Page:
SCOMO GOES BAL­LIS­TIC

Long-range mis­siles to de­ter en­e­mies

The Daily Telegraph (Sydney) - - Front Page - CLARE ARM­STRONG

AUS­TRALIA will de­ploy new long-range mis­siles into the Indo Pa­cific re­gion to de­ter po­ten­tial en­emy at­tacks as part of a $270 bil­lion in­vest­ment in our de­fence. The mis­siles can travel three times fur­ther than our cur­rent weapons.

AUS­TRALIA will de­ploy new long-range mis­siles into the Indo Pa­cific to de­ter en­emy at­tack as part of a $270 bil­lion in­vest­ment in our na­tion’s de­fence over the next decade. As China be­comes in­creas­ingly ag­gres­sive in the re­gion, Aus­tralia will seek to project its own mil­i­tary power, bol­stered by $800 million worth of AGM-158C Long Range Anti-Ship Mis­siles to be pur­chased from the US Navy. The mis­siles, which are loaded onto a plane or ship, can travel up to 370km — about three times fur­ther than Aus­tralia’s cur­rent weapons ca­pa­bil­ity. Prime Min­is­ter Scott Mor­ri­son will today use a speech at the Aus­tralian De­fence Force Academy in Can­berra to out­line Aus­tralia’s plan to flex its mil­i­tary mus­cles by in­vest­ing in hi-tech weapons, cy­ber se­cu­rity and recruiting a fur­ther 800 de­fence per­son­nel.

Mr Mor­ri­son will point to in­creas­ing ten­sions be­tween China and other coun­tries in the Indo Pa­cific re­gion as po­ten­tial threats to Aus­tralia.

“Ten­sions over ter­ri­to­rial claims are ris­ing across the Indo-Pa­cific re­gion, as we have seen re­cently on the dis­puted bor­der be­tween In­dia and China, in the South China Sea, and in the East China Sea,” the Prime Min­is­ter will say.

“The risk of mis­cal­cu­la­tion — and even con­flict — is height­en­ing.

“Re­gional mil­i­tary mod­erni­sa­tion is oc­cur­ring at an un­prece­dented rate. Co­er­cive ac­tiv­i­ties are rife.”

Mr Mor­ri­son will make the case for Aus­tralia need­ing the abil­ity to strike against ag­gres­sors from long dis­tances in order to de­ter po­ten­tial at­tacks.

“(Aus­tralia) must be able to hold po­ten­tial ad­ver­saries’ forces and

in­fra­struc­ture at risk from greater dis­tance, and there­fore in­flu­ence their cal­cu­lus of costs in­volved in threat­en­ing Aus­tralian in­ter­ests,” he will say.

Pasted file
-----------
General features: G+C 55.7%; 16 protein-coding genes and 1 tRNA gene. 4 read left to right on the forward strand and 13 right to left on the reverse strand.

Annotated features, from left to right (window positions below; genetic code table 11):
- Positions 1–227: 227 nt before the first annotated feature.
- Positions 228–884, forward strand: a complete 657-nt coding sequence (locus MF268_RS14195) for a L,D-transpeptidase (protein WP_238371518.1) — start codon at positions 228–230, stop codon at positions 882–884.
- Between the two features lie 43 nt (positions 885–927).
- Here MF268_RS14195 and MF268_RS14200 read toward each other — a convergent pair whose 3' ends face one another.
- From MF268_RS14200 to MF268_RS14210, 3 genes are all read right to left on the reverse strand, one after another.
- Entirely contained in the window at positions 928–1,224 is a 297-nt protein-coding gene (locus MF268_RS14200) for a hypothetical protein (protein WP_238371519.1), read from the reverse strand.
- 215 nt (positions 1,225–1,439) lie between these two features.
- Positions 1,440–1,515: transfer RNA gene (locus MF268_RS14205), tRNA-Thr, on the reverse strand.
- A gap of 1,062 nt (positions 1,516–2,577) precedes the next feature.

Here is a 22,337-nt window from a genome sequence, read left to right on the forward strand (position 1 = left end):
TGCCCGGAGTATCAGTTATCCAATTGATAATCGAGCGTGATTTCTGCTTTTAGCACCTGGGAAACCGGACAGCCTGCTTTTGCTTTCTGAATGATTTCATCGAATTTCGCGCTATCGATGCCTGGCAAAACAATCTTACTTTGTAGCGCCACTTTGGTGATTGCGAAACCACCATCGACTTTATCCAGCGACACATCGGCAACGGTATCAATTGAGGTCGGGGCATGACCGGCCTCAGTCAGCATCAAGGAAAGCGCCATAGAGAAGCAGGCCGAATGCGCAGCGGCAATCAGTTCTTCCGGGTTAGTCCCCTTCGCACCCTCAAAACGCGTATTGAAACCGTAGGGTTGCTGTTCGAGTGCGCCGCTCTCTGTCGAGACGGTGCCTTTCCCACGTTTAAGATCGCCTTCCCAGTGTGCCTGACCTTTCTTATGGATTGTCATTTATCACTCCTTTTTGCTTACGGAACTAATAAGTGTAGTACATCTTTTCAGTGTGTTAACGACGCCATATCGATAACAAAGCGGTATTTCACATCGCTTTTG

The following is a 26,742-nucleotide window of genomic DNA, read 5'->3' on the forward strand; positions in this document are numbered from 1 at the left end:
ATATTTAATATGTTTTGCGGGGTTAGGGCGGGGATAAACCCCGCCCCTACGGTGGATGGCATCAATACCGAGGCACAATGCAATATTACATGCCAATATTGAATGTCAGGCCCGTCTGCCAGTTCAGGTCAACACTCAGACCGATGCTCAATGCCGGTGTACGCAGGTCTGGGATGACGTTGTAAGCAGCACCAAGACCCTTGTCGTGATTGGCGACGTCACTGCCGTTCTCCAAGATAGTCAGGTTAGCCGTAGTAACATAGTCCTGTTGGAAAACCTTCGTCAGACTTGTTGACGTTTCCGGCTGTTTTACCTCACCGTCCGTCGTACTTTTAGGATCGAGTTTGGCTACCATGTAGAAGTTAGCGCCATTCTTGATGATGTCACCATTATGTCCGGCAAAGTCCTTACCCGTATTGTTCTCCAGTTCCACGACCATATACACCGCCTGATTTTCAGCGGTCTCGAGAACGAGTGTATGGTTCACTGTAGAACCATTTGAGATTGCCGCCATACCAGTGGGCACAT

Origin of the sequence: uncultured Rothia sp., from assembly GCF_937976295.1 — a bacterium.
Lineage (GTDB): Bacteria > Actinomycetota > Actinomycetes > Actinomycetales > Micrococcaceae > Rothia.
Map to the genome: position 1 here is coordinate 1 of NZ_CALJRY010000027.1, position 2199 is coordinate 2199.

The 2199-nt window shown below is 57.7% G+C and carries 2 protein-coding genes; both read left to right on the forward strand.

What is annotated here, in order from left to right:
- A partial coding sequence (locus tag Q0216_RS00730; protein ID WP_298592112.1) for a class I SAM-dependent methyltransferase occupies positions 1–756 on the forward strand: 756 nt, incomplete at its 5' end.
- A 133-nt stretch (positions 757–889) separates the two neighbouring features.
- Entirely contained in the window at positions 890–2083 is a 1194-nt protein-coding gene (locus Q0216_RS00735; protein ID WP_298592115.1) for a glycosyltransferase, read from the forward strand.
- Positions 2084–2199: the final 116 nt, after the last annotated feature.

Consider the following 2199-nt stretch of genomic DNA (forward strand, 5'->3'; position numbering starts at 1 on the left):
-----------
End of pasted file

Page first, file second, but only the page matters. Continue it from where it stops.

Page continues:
“This in­cludes developing ca­pa­bil­i­ties in ar­eas such as longer-range strike weapons, cy­ber ca­pa­bil­i­ties and area de­nial sys­tems.”

The Gov­ern­ment’s 2020 De­fence Strat­egy Up­date to be re­leased today out­lines the $270 bil­lion over a decade, which is up from the $195 bil­lion out­laid in the last De­fence White Paper in 2016.

It in­cludes $75 bil­lion for new mar­itime ves­sels and un­der­sea sur­veil­lance sys­tems as part of the big­gest re­gen­er­a­tion of the Royal Aus­tralian Navy since World War II.

A fur­ther $65 bil­lion will go to­wards air de­fence, in­clud­ing $17 bil­lion for new fighter air­craft and up to $9.3 bil­lion on developing hy­per­sonic weapons. The US, Rus­sia and China have been in a race to de­velop the hitech weapons, which can travel at least five times the speed of sound and are al­most im­pos­si­ble to in­ter­cept.

Land forces will also re­ceive $55 bil­lion over the next decade, in­clud­ing more long-range rock­ets and ar­tillery sys­tems.

Mr Mor­ri­son will say Aus­tralia needs to “face the re­al­ity” that the world has moved into a “less be­nign strate­gic era” that threat­ens the country’s pros­per­ity and se­cu­rity.

“The sim­ple truth is, even as we stare down the COVID pan­demic at home, we need to also pre­pare for a post COVID world that is poorer, more dan­ger­ous and more dis­or­derly,” he is ex­pected to say.

“The en­dur­ing re­spon­si­bil­ity of gov­ern­ment, how­ever, is time­less — to pro­tect Aus­tralia’s na­tional in­ter­ests, our sovereignt­y and the se­cu­rity of the Aus­tralian peo­ple.”

Mr Mor­ri­son will send a strong mes­sage to the Indo-Pa­cific re­gion, telling the world Aus­tralia “won’t sur­ren­der” its free­doms or sovereignt­y “ever”.

“We’re about be­ing good neigh­bours, pulling our weight and lend­ing a hand,” he will say.

“We don’t seek to en­tan­gle or in­tim­i­date or si­lence our neigh­bours.

“We re­spect their sovereignt­y. And we ex­pect oth­ers to re­spect ours.”

Mr Mor­ri­son will high­light the im­por­tant role Aus­tralia and other coun­tries such as Ja­pan, In­dia and South Korea can play in main­tain­ing se­cu­rity in the re­gion at a time when the US and China are at odds.

“Re­la­tions be­tween China and the United States are frac­tious,’’ he’ll say.

The risk of mis­cal­cu­la­tion – and even con­flict – is height­en­ing. Re­gional mil­i­tary mod­erni­sa­tion is oc­cur­ring at an un­prece­dented rate.” PM Scott Mor­ri­son PM Scott Mor­ri­son The sim­ple truth is, even as we stare down the COVID pan­demic at home, we need to also pre­pare for a post COVID world that is poorer, more dan­ger­ous and more dis­or­derly.”

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